The Houthi-led government in Yemen has ordered the release of all prisoners who follow the Baha'i faith, the President of the Supreme Political Council, Mahdi Al-Mashat, announced on TV yesterday. Furthermore, there is a pardon for prisoner of conscience Hamed Bin Haydara.
On Sunday, the Court of Appeal in Yemen's capital, Sanaa, upheld the death sentence imposed on Haydara in January 2018, following what Amnesty International described as a "grossly unfair trial" that lasted almost five years after which he was found guilty of spying. He was not in court at the weekend.
"This decision, taken in Hamid Haydara's absence, is only the latest development in what has been a flagrantly-flawed trial and indicates the lengths to which the Houthis are willing to go to consolidate their control," said Lynn Maalouf, Amnesty International's Middle East Research Director.
The head of the Houthi supreme political council Mahdi Al Mashat orders the Baha'i prisoners to be released including Hamid bin Haiydara the leader of the Baha'i minority in Yemen.The international pressure forced the rebels to bow. #البهائيين #Yemen #YemenCantWait pic.twitter.com/ThzWfhcW2Q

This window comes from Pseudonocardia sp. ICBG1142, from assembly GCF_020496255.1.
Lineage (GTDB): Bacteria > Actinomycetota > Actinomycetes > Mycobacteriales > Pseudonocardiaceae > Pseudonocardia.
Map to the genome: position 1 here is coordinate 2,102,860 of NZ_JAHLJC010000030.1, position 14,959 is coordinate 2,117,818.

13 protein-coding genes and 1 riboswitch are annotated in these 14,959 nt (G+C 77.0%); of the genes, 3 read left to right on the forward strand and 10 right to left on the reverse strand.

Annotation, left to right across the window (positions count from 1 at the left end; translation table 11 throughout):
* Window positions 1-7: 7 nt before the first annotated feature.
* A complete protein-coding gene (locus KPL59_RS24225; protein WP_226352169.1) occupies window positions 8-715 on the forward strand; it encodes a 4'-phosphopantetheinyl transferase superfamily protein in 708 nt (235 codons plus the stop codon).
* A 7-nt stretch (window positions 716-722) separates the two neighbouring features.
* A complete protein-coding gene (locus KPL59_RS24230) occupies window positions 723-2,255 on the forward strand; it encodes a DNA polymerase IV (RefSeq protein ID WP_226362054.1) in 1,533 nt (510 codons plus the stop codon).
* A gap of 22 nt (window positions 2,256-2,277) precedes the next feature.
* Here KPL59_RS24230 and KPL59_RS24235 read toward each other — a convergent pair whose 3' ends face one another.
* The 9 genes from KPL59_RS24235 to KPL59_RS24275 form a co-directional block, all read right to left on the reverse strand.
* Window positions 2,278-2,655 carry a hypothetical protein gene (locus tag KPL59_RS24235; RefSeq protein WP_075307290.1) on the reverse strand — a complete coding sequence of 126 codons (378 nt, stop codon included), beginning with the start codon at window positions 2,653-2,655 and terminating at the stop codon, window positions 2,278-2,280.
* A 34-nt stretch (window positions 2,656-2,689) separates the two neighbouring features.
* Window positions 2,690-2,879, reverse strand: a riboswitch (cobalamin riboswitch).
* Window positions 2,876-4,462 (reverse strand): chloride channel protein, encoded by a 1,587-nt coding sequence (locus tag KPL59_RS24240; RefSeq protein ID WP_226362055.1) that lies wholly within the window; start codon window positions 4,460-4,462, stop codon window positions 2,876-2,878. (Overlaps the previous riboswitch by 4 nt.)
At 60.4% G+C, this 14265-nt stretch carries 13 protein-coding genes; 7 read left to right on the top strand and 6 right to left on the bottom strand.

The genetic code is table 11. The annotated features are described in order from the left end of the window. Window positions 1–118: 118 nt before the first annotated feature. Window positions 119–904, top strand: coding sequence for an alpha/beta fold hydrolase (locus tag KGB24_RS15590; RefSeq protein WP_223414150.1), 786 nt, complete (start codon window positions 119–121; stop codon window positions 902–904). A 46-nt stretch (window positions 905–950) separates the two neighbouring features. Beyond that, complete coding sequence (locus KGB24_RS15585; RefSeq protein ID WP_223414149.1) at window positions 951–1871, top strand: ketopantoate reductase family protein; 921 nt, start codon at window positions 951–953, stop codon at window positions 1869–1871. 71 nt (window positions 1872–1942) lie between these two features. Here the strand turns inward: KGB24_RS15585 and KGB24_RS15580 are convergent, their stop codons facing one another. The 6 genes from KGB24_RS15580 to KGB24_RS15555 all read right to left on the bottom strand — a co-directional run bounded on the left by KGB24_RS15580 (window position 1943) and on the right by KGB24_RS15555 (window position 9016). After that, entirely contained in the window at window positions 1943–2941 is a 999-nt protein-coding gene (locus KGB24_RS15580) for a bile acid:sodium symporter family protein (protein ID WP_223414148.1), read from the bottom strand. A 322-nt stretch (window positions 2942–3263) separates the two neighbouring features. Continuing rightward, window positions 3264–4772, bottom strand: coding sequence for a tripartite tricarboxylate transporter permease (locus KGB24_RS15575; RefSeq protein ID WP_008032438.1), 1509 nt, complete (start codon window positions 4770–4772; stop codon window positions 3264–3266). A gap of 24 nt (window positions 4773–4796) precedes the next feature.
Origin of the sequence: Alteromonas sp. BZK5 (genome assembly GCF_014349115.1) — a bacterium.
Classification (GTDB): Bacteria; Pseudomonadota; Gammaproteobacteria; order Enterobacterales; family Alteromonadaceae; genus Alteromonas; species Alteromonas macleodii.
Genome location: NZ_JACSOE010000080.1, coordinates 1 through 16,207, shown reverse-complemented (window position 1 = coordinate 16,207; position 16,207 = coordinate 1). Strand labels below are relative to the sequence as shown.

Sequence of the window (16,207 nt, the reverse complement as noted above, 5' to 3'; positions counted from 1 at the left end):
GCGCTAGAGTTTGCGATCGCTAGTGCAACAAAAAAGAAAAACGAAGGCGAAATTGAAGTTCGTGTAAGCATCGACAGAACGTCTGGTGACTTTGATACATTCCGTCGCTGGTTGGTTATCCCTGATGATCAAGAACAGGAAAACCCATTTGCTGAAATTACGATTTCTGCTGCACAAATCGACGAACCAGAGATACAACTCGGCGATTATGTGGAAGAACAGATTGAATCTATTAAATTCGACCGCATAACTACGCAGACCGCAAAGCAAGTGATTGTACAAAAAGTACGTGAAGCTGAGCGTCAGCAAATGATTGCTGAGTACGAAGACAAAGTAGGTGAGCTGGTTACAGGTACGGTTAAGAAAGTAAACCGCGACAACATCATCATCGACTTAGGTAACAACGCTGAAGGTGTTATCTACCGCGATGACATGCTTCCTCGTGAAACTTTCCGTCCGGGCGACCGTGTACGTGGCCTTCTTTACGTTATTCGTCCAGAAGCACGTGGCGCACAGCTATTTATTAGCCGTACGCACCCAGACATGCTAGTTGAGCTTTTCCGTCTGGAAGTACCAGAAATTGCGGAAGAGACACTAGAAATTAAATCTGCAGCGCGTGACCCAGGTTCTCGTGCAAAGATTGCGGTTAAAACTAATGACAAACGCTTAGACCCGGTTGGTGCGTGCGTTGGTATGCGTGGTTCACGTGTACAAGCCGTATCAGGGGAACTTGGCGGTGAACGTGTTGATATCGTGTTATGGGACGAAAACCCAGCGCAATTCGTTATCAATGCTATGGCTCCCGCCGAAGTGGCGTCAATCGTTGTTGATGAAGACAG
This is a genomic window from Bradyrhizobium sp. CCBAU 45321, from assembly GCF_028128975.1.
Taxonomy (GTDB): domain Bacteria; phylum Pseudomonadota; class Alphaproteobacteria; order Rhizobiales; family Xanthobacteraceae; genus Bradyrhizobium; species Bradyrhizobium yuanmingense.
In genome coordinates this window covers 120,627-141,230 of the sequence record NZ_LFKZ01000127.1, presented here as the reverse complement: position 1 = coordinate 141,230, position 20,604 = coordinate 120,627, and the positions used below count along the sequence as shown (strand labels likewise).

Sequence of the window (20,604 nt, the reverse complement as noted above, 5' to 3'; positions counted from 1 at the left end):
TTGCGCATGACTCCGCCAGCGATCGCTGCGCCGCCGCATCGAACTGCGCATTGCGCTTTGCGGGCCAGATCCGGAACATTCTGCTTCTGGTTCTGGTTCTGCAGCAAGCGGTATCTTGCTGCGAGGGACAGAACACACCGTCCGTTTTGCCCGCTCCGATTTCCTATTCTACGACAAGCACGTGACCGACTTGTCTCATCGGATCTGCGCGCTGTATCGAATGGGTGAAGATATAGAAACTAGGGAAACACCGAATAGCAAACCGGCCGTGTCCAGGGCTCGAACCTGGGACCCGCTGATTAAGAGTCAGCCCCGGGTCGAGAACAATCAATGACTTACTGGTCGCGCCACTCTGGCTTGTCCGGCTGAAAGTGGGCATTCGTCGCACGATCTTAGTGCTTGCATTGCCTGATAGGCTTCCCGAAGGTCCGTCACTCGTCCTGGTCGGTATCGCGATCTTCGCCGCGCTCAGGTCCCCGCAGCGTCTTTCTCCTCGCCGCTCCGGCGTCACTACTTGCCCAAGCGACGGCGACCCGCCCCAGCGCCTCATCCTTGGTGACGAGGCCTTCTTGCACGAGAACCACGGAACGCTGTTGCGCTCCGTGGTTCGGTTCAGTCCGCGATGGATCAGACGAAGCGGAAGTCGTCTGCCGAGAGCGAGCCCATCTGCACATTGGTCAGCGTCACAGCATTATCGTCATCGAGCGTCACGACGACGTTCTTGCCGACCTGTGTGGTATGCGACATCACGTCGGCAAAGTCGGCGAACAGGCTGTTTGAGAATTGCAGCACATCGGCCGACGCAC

— Ali Mahmood Mohammed (@alimahmood19844) March 25, 2020
The Baha'i International Community (BIC) condemned the death sentence, it was reported by the group's official news site. "At a time when the international community is battling a global health crisis, it is incomprehensible that the authorities in Sanaa have upheld a death sentence against an innocent individual solely because of his beliefs instead of focusing on safeguarding the population, including Baha'is," said Diane Ala'i, UN Representative of the BIC.
However, the Community has welcomed news of the pardon and called for its immediate implementation. It is believed that there are six other Baha'is to be released along with Haydara. The community has also urged the National Salvation Government to drop charges against 20 other adherents of the faith who were indicted in 2018, and to return assets belonging to the community which were seized by the Yemeni authorities.
Baha'i institutions in the country should be allowed to function normally, insisted the BIC. "Baha'is should be permitted to practice their faith freely, in keeping with the universal principles of freedom of religion or belief. The Baha'is of Yemen have and will continue to contribute to the life of their country and their fellow citizens."
The Baha'i faith originated in Iran in 1844 as a reinterpretation and offshoot of Shia Islam and is considered one of the most persecuted religious minorities, not only in Iran where it is the largest non-Muslim minority and is currently not recognised, but also in Yemen and Egypt. There are an estimated 6 million Baha'is around the world.